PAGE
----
Terence C. Kern

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Terence C. Kern (born 1944) is a United States federal judge.

Born in Clinton, Oklahoma, Kern received a B.S. from Oklahoma State University in 1966 and a J.D. from the University of Oklahoma College of Law in 1969. He was in the United States Army Reserve from 1969 to 1975. He was a general attorney of Federal Trade Commission, Division of Compliance, Bureau of Deceptive Practices from 1969 to 1970. He was in private practice in Ardmore, Oklahoma from 1970 to 1994.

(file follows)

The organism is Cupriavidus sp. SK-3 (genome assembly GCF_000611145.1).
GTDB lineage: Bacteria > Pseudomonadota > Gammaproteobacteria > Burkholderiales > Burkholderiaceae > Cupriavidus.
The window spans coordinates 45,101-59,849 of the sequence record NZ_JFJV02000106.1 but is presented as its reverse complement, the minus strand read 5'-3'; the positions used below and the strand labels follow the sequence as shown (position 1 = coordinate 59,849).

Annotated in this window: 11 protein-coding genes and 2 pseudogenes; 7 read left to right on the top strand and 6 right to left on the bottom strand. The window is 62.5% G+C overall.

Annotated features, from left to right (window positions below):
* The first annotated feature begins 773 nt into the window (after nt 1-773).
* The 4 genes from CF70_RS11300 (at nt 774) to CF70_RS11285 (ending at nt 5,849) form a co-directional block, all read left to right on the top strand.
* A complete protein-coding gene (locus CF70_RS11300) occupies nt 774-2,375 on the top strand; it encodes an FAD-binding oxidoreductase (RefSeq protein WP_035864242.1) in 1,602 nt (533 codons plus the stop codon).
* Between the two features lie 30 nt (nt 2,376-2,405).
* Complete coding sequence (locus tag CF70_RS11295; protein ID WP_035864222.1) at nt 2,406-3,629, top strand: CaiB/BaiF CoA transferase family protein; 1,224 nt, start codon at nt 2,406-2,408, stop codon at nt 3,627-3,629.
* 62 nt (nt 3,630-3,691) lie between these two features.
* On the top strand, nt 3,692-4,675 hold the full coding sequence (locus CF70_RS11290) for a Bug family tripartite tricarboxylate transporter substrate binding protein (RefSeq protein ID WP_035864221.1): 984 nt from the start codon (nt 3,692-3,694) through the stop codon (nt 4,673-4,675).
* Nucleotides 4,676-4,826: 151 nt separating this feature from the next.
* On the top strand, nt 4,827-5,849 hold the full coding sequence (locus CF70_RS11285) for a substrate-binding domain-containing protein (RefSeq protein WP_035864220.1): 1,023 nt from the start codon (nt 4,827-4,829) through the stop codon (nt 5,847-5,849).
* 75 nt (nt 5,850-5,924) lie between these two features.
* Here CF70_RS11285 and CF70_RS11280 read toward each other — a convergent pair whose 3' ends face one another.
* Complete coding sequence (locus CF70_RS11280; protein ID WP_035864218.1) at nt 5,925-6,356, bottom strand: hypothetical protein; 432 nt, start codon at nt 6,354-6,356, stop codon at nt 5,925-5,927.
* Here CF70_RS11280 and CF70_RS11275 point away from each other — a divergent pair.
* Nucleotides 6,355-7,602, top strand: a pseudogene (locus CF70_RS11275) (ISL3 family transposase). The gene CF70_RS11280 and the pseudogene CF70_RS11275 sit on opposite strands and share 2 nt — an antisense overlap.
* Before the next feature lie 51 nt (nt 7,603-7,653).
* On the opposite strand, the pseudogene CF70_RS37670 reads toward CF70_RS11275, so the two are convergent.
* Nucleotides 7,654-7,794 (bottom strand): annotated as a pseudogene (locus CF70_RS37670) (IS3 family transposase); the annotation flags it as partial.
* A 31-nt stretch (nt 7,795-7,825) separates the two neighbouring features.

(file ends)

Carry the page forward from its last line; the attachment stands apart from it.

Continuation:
Kern is a federal judge on the United States District Court for the Northern District of Oklahoma. Kern was nominated by President Bill Clinton on March 9, 1994, to a new seat created by 104 Stat. 5089. He was confirmed by the United States Senate on June 8, 1994, and received his commission on June 9, 1994. He served as chief judge from 1996-2003. He assumed senior status in January 2010.

On January 14, 2014, Judge Kern held that the Oklahoma Constitution's definition of marriage as limited to "the union of one man and one woman" violates the Equal Protection Clause of the Fourteenth Amendment. The suit, Bishop v. Oklahoma, had been filed by two lesbian couples against the Tulsa County Clerk and others. The ruling has been stayed pending appeal.[1] The amendment banning same-sex marriage was passed by the voters in 2004, and its legislative history was cited in the ruling.[2]